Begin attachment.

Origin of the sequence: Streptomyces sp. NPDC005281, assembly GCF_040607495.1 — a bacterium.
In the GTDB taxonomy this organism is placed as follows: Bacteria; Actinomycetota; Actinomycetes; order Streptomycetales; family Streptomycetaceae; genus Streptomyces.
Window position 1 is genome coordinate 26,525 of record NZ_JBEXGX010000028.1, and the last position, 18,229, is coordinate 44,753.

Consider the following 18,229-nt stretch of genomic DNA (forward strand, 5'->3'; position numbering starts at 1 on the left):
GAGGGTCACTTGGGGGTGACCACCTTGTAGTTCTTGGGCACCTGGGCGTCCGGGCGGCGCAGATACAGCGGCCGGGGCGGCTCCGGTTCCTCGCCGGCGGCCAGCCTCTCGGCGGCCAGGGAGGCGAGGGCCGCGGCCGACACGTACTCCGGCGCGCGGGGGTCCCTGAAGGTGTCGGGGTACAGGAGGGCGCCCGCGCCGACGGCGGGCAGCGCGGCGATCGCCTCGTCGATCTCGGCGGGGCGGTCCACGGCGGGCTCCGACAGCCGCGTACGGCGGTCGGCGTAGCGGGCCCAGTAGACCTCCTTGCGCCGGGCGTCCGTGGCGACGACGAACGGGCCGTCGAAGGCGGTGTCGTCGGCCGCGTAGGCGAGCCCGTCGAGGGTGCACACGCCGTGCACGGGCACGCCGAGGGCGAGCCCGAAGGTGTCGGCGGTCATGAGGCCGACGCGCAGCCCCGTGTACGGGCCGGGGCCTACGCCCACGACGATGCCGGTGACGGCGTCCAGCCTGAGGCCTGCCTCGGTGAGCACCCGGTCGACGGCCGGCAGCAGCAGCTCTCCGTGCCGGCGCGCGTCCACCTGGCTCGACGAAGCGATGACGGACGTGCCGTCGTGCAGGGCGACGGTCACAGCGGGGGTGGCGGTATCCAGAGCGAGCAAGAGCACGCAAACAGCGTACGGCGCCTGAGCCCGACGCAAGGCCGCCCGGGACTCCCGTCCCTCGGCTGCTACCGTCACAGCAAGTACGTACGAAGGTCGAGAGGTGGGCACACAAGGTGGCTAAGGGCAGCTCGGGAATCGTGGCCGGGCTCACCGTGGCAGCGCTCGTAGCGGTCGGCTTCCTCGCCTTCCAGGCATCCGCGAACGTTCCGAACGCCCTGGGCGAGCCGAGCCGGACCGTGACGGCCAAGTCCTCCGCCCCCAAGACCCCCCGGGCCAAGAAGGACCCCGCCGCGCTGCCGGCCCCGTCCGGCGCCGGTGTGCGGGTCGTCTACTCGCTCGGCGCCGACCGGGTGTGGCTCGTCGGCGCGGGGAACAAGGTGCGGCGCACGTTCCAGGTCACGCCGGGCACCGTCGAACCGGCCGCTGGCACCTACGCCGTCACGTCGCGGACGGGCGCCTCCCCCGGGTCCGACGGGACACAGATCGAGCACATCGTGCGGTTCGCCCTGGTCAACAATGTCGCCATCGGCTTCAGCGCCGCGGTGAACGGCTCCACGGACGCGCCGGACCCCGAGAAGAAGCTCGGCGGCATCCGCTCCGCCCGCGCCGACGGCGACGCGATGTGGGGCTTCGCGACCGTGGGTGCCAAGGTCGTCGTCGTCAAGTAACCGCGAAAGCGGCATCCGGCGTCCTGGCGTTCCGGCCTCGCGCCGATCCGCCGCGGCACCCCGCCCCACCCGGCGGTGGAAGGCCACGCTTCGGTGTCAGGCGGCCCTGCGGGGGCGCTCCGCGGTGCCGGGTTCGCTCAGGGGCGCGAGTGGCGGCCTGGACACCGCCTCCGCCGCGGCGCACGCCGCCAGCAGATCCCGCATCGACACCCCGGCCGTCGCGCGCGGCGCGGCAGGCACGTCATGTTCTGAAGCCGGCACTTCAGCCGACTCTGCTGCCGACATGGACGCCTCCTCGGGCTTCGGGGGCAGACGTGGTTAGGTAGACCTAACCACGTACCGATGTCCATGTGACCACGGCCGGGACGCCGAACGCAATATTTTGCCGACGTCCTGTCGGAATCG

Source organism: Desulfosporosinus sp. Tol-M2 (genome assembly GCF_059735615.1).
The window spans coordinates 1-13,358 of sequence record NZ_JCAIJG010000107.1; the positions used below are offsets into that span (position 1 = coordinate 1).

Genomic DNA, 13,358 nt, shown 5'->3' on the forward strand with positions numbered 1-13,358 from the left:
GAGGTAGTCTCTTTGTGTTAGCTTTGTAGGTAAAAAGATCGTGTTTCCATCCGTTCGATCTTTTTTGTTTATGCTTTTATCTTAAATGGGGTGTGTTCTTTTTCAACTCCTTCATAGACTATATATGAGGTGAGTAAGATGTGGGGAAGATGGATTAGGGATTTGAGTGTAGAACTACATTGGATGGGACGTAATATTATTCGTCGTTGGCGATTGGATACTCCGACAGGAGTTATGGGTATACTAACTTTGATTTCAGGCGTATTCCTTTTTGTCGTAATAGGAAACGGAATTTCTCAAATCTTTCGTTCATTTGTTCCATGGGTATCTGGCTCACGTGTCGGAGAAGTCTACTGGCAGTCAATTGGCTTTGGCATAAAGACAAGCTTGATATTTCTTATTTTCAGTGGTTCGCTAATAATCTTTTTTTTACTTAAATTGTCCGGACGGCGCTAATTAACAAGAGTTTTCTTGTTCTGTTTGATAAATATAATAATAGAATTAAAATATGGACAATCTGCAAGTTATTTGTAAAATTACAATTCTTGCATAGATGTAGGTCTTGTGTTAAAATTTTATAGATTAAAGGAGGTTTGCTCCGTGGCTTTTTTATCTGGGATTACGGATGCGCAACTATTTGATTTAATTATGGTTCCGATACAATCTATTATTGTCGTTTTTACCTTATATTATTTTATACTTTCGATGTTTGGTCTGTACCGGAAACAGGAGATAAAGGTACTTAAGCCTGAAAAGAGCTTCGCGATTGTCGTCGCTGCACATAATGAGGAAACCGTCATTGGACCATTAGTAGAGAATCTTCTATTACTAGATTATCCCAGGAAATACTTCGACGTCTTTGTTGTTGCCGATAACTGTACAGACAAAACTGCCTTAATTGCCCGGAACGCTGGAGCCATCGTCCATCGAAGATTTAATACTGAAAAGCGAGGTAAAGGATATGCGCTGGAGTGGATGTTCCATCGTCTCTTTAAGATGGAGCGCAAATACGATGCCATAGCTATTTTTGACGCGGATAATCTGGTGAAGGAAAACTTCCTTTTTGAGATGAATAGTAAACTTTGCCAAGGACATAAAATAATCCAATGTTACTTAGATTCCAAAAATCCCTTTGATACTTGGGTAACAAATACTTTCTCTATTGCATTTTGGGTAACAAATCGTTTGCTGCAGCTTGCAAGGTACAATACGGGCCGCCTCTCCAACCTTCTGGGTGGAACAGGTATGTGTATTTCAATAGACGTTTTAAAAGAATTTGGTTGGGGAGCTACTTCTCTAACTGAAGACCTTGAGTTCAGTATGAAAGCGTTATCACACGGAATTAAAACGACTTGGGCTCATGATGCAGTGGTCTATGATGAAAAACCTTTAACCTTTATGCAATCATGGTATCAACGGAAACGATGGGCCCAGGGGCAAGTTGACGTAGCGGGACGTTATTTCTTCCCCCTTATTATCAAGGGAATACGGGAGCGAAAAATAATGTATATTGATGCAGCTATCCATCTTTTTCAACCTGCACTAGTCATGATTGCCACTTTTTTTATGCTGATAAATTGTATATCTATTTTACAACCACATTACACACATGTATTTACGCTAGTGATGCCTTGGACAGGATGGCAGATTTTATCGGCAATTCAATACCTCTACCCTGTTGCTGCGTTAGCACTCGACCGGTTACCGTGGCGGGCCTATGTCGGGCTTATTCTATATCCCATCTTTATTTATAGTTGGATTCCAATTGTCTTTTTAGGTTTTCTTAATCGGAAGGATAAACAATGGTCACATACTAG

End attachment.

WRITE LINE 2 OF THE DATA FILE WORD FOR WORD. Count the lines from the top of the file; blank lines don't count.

In the GTDB taxonomy this organism is placed as follows: Bacteria; Actinomycetota; Actinomycetes; order Streptomycetales; family Streptomycetaceae; genus Streptomyces.